DAYTON, Ohio (WDTN) – Dayton Mayor Nan Whaley and Ohio Gov. Mike DeWine spoke to the media after having lunch at Lily’s Bistro in the Oregon District, along with Ohio Lt. Governor Jon Husted and Ohio First Lady Fran DeWine.

The governor and mayor talked on a variety of issues, including how to support the victims of the Oregon District mass shooting, the proposed legislation that Gov. Mike DeWine outlined on Tuesday, and the new pediatric mental health summit in Dayton in September.

Whaley and Gov. DeWine had lunch near the same area where nine people were killed and 27 others injured Sunday morning in a mass shooting. Whaley said that with the shooting following the tornado, it’s been a “tough year” for Dayton.

“I think most Daytonians, that’s what they’re feeling, like ‘hey, this has been really, really tough,'” Whaley said. “The grit and resiliency of this city is something people really undercount and its why Dayton beats odds over and over again.”

Gov. DeWine, who grew up 18 miles from Dayton, agreed, saying that Dayton has been resilient in its response to the shooting.

“Dayton is a great city,” Gov. DeWine said. “It’s got a great history and it’s got a great future. But what you really are impressed by are the people.”

Gov. DeWine commended the first responders and everyone at the hospitals in “executing everything” like they should have on Sunday morning.

“It was phenomenal,” Gov. DeWine said.

Going forward, both Gov. DeWine and Mayor Whaley hope that Republicans and Democrats can work together to pass legislation to stop mass shootings from happening again in Dayton and across Ohio. Whaley, a Democrat, praised Gov. DeWine, a Republican, for reaching across the aisle to come up with solutions for both the mental health crisis and gun control.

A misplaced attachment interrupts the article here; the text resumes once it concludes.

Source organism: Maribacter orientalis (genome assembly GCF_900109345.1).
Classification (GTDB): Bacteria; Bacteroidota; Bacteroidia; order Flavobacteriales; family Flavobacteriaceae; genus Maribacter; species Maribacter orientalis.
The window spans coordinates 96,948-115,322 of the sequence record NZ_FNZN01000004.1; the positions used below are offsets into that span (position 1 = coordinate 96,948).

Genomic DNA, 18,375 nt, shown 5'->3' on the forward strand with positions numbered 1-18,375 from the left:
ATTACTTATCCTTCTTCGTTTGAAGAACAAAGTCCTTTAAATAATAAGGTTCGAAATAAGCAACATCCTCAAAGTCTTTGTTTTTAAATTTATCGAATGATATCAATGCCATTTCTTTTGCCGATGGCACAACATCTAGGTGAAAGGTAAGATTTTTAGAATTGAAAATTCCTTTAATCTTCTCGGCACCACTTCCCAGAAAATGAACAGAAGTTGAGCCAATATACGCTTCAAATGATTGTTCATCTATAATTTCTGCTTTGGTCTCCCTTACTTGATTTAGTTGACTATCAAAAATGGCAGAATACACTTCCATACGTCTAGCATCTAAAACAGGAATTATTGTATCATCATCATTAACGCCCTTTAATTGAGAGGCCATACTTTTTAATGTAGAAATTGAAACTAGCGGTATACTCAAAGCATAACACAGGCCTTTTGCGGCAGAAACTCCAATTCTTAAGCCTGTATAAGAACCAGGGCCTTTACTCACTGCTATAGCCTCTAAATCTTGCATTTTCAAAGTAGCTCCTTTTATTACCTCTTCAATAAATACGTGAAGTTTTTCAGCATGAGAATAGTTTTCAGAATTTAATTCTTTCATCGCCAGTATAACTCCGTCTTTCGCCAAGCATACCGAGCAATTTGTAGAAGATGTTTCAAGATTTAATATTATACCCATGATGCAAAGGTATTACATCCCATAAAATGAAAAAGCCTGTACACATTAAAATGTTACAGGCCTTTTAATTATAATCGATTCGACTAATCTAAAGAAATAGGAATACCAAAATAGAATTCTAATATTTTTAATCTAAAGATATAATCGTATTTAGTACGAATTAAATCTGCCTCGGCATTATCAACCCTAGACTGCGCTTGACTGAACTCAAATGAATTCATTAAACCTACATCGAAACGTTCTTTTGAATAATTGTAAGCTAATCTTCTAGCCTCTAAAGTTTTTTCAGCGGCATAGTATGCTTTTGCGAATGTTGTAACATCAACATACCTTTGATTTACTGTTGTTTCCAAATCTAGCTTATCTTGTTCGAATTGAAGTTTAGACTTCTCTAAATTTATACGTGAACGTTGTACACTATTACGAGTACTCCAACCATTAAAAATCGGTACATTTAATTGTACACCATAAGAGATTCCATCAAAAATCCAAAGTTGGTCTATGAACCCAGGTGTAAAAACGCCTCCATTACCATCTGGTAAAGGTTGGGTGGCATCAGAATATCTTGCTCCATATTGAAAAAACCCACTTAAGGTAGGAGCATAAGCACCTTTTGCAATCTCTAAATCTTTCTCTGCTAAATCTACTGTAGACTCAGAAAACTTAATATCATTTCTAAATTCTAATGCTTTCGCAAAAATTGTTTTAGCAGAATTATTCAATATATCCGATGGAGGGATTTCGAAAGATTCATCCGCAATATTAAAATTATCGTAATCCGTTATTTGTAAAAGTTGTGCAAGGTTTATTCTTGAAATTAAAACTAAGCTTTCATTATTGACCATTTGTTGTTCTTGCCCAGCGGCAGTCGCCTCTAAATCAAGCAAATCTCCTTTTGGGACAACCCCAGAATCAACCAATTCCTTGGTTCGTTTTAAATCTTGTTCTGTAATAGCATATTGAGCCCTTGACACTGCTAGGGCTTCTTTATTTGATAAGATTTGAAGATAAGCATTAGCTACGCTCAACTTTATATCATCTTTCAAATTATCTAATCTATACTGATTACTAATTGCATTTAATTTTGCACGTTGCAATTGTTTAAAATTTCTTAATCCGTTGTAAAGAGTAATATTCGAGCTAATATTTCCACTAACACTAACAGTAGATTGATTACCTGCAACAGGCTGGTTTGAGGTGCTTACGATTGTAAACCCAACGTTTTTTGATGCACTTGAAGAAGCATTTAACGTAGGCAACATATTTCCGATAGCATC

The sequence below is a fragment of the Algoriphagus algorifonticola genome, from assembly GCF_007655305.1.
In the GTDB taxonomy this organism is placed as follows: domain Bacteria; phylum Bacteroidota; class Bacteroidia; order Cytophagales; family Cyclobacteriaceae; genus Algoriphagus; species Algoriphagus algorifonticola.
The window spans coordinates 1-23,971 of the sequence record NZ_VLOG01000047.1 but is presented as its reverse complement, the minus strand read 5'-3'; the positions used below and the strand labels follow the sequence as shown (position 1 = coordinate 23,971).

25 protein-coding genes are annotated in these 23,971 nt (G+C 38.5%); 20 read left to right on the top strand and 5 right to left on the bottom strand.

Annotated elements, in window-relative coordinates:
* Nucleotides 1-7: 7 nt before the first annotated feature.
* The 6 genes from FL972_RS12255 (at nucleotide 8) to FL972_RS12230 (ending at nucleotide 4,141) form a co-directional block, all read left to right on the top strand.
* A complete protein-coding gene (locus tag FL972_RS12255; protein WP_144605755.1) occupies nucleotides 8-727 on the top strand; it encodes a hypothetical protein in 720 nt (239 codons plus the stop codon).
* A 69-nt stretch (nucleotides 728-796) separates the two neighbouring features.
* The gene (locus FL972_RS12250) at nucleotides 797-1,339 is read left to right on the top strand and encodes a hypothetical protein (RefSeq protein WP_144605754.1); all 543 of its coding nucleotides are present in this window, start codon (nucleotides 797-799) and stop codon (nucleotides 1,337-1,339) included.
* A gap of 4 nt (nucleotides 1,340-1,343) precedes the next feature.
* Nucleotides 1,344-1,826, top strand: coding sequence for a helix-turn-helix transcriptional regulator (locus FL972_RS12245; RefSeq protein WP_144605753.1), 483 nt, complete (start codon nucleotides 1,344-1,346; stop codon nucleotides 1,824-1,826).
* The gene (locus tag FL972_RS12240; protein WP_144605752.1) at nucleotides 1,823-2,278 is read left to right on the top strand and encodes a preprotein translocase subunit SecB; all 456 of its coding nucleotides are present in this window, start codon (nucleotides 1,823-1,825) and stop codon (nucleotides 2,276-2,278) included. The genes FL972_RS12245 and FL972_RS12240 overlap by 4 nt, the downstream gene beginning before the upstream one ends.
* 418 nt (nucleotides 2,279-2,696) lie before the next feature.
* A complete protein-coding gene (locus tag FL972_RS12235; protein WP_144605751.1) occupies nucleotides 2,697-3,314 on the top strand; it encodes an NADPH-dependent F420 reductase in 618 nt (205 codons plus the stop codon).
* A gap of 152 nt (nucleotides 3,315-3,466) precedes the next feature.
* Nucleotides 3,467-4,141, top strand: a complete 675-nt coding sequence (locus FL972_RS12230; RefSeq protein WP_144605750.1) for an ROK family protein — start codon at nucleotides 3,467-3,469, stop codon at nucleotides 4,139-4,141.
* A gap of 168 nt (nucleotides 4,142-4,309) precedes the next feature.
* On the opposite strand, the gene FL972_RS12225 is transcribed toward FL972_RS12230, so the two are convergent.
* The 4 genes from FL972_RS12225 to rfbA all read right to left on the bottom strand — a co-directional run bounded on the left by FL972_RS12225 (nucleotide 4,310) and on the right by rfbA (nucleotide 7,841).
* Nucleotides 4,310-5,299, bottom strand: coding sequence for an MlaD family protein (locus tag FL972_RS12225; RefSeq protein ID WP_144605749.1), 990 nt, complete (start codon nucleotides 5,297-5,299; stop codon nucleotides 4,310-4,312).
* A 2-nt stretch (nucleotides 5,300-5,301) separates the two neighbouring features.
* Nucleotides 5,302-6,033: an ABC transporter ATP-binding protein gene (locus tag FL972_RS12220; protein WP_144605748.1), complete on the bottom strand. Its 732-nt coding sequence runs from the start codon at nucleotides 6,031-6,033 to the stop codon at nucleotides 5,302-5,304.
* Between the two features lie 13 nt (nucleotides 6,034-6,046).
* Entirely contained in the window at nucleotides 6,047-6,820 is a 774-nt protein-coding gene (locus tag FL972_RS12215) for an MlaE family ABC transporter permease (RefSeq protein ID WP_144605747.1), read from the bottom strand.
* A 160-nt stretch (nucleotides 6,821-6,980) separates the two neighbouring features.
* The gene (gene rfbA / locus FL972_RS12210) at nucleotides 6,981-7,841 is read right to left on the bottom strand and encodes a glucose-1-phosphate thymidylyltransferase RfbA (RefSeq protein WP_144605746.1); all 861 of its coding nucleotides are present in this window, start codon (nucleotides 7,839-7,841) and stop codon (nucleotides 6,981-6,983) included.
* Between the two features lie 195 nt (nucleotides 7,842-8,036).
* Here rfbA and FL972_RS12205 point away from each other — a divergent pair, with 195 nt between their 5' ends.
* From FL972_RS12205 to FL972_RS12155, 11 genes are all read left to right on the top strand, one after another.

“I think the governor has demonstrated this kind of leadership since coming into office,” Whaley said. “He has made a point of reaching out to people that are of the opposite party. He has been open to it. It’s not like we agree on everything, that is not the case. But there are places we can work together and that’s what I’m most excited about because I think we can really show that in this state and show some great movement for our communities and for the state as a whole.”

“Ohio is a unique state,” Gov. DeWine added to Whaley’s comments. “It is a state that when we work best, we are pulling together in a very bipartisan way.”

Gov. DeWine said that the 17 action points he laid out on Tuesday will save lives and he hopes that it will garner bipartisan support in the state legislature.

“Everything I proposed I’m dead serious about,” Gov. DeWine said. “And everything I proposed I think we can get passed.”

Whaley laid out three things for people to do to help Dayton move forward following the shooting: donate to the Dayton Foundation, contact your legislators, and spend money in the Oregon District. She said having lunch with governor is a good step towards that.

Calling Ohio a pragmatic state and himself a pragmatic governor, Gov. DeWine said that Ohio and will be different and lead by example, getting stuff done following the tragedy in Dayton.

“I’m a governor who wants results,” Gov. DeWine said. “I’m not worried so much about speeches, I’m trying to get things done.”

“We’re going to do some things that actually matter and we’ll save lives and I’m looking forward to that discussion as we work our way through the state legislature.”